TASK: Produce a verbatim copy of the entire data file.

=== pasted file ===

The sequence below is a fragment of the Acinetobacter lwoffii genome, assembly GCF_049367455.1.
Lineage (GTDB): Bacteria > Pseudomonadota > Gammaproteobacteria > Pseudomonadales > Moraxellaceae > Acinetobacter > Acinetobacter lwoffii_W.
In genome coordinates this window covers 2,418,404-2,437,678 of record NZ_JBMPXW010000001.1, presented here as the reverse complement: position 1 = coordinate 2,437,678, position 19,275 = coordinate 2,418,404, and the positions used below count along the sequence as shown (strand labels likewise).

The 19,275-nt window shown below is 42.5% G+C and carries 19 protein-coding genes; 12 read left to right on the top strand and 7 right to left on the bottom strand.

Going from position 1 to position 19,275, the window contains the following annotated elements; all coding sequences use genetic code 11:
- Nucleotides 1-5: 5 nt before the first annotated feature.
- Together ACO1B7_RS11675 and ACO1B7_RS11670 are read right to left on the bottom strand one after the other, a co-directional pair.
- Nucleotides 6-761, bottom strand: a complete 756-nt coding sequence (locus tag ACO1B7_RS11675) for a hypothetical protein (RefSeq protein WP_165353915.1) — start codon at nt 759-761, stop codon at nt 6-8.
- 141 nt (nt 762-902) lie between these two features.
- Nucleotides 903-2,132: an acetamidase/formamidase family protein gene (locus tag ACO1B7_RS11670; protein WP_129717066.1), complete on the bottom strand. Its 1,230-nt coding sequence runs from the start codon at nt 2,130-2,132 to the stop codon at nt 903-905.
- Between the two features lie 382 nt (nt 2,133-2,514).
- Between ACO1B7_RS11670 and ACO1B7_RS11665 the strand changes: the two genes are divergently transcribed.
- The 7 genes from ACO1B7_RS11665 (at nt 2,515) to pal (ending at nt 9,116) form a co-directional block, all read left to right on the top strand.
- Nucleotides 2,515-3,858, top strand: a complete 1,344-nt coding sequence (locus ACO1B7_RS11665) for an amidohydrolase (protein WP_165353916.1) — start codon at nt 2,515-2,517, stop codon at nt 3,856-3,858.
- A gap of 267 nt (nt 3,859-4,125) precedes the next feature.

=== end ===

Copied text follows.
The sequence below is a fragment of the Acinetobacter lwoffii genome, assembly GCF_049367455.1.
Lineage (GTDB): Bacteria > Pseudomonadota > Gammaproteobacteria > Pseudomonadales > Moraxellaceae > Acinetobacter > Acinetobacter lwoffii_W.
In genome coordinates this window covers 2,418,404-2,437,678 of record NZ_JBMPXW010000001.1, presented here as the reverse complement: position 1 = coordinate 2,437,678, position 19,275 = coordinate 2,418,404, and the positions used below count along the sequence as shown (strand labels likewise).

The 19,275-nt window shown below is 42.5% G+C and carries 19 protein-coding genes; 12 read left to right on the top strand and 7 right to left on the bottom strand.

Going from position 1 to position 19,275, the window contains the following annotated elements; all coding sequences use genetic code 11:
- Nucleotides 1-5: 5 nt before the first annotated feature.
- Together ACO1B7_RS11675 and ACO1B7_RS11670 are read right to left on the bottom strand one after the other, a co-directional pair.
- Nucleotides 6-761, bottom strand: a complete 756-nt coding sequence (locus tag ACO1B7_RS11675) for a hypothetical protein (RefSeq protein WP_165353915.1) — start codon at nt 759-761, stop codon at nt 6-8.
- 141 nt (nt 762-902) lie between these two features.
- Nucleotides 903-2,132: an acetamidase/formamidase family protein gene (locus tag ACO1B7_RS11670; protein WP_129717066.1), complete on the bottom strand. Its 1,230-nt coding sequence runs from the start codon at nt 2,130-2,132 to the stop codon at nt 903-905.
- Between the two features lie 382 nt (nt 2,133-2,514).
- Between ACO1B7_RS11670 and ACO1B7_RS11665 the strand changes: the two genes are divergently transcribed.
- The 7 genes from ACO1B7_RS11665 (at nt 2,515) to pal (ending at nt 9,116) form a co-directional block, all read left to right on the top strand.
- Nucleotides 2,515-3,858, top strand: a complete 1,344-nt coding sequence (locus ACO1B7_RS11665) for an amidohydrolase (protein WP_165353916.1) — start codon at nt 2,515-2,517, stop codon at nt 3,856-3,858.
- A gap of 267 nt (nt 3,859-4,125) precedes the next feature.